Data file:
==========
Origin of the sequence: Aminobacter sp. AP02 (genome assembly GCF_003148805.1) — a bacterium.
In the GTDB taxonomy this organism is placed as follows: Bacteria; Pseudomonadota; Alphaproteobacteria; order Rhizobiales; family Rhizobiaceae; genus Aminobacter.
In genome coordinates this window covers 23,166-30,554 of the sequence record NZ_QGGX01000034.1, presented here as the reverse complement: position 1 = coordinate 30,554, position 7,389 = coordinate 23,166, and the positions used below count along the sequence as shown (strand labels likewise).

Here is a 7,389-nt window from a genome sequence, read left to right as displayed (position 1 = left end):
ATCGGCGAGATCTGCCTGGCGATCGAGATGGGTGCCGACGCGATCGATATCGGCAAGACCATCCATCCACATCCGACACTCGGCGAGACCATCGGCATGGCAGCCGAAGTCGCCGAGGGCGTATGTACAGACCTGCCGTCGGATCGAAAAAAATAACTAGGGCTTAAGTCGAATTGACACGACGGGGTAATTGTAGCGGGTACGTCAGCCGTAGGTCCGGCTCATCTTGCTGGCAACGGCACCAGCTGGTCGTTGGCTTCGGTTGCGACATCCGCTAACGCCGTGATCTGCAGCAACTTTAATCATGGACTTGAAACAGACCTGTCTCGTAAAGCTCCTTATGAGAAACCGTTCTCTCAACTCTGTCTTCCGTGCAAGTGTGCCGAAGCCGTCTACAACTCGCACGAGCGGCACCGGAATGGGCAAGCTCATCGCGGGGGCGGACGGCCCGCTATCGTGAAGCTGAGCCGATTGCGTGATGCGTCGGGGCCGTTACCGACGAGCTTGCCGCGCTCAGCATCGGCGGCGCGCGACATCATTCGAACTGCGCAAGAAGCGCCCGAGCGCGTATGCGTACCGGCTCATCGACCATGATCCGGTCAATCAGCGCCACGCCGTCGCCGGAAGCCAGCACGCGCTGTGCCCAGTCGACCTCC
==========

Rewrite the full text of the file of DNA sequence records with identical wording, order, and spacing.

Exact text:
Origin of the sequence: Aminobacter sp. AP02 (genome assembly GCF_003148805.1) — a bacterium.
In the GTDB taxonomy this organism is placed as follows: Bacteria; Pseudomonadota; Alphaproteobacteria; order Rhizobiales; family Rhizobiaceae; genus Aminobacter.
In genome coordinates this window covers 23,166-30,554 of the sequence record NZ_QGGX01000034.1, presented here as the reverse complement: position 1 = coordinate 30,554, position 7,389 = coordinate 23,166, and the positions used below count along the sequence as shown (strand labels likewise).

Here is a 7,389-nt window from a genome sequence, read left to right as displayed (position 1 = left end):
ATCGGCGAGATCTGCCTGGCGATCGAGATGGGTGCCGACGCGATCGATATCGGCAAGACCATCCATCCACATCCGACACTCGGCGAGACCATCGGCATGGCAGCCGAAGTCGCCGAGGGCGTATGTACAGACCTGCCGTCGGATCGAAAAAAATAACTAGGGCTTAAGTCGAATTGACACGACGGGGTAATTGTAGCGGGTACGTCAGCCGTAGGTCCGGCTCATCTTGCTGGCAACGGCACCAGCTGGTCGTTGGCTTCGGTTGCGACATCCGCTAACGCCGTGATCTGCAGCAACTTTAATCATGGACTTGAAACAGACCTGTCTCGTAAAGCTCCTTATGAGAAACCGTTCTCTCAACTCTGTCTTCCGTGCAAGTGTGCCGAAGCCGTCTACAACTCGCACGAGCGGCACCGGAATGGGCAAGCTCATCGCGGGGGCGGACGGCCCGCTATCGTGAAGCTGAGCCGATTGCGTGATGCGTCGGGGCCGTTACCGACGAGCTTGCCGCGCTCAGCATCGGCGGCGCGCGACATCATTCGAACTGCGCAAGAAGCGCCCGAGCGCGTATGCGTACCGGCTCATCGACCATGATCCGGTCAATCAGCGCCACGCCGTCGCCGGAAGCCAGCACGCGCTGTGCCCAGTCGACCTCC